What is an Artist Development Deal, and Should You Sign One?

Artist Development Deal

In the “glory days” of the recording industry (i.e. after Elvis, before the Internet), there was a very common type of deal offered by record labels called the Artist Development Deal, sometimes known as a “Demo Deal”. The idea was fairly simple: if a label liked you but didn’t want to commit fully with a record deal, they’d offer you an Artist Development Deal. I like to think of them as the ‘promise ring’ of the music industry: a commitment, but not taken seriously by anyone outside of the relationship.

What is an Artist Development Deal?

In theory, the Artist Development Deal was the best of both worlds for the artist: the commitment of funds and development from the label, without signing away your soul. However, there was often more to these deals than meets the eye. The deals often gave a significant cut to the label on live and publishing revenues, often involved horrible royalty payouts, and many times included a right of first refusal clause that made the commitment as significant as a full recording deal, without all the perks. Kind of like a promise ring with the consequences of an engagement ring.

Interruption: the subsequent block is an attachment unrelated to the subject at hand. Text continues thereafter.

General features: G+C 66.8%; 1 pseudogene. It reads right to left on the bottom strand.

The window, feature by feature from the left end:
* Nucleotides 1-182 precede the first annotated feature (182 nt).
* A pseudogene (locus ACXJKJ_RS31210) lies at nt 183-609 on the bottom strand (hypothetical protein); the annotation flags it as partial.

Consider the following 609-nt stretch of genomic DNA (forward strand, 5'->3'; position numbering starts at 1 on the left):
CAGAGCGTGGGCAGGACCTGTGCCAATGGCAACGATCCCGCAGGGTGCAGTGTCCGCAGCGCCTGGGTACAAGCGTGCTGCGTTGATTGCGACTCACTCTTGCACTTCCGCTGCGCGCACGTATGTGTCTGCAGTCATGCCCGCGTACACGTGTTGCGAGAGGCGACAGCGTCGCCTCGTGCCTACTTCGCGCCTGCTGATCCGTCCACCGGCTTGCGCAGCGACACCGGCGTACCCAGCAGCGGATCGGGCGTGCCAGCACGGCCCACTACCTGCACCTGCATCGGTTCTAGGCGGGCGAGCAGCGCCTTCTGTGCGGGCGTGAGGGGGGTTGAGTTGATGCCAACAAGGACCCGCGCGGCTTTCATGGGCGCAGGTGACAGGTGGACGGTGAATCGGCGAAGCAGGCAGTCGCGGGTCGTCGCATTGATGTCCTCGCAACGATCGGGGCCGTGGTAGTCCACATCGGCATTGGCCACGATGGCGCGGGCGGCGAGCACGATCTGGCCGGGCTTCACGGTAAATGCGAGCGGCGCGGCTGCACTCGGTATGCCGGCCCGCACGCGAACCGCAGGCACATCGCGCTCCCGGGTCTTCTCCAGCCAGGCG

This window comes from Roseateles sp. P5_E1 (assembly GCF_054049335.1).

These deals still exist, but the entire artist development infrastructure has changed. Long story short: the major labels are no longer paying for artist development. But who is? For the most part, artist development has fallen on artists, and record labels only become interested when an artist has built up a major following both on and offline. But there is a whole new industry emerging in the area of artist development, led by young entrepreneurs, small businesses, and music fans, as opposed to multinational corporations. In other words, the “new” Artist Development Deals are coming from startups trying to build a legacy, rather than protect one.

What does an Artist Development Deal look like in 2017?

The new Artist Development Deals range from mutually beneficial and artist-friendly to downright exploitive. What they have in common is the investment of time and resources by the ‘developer’ in the short term, in exchange for a piece of the artist’s revenue streams in the long term.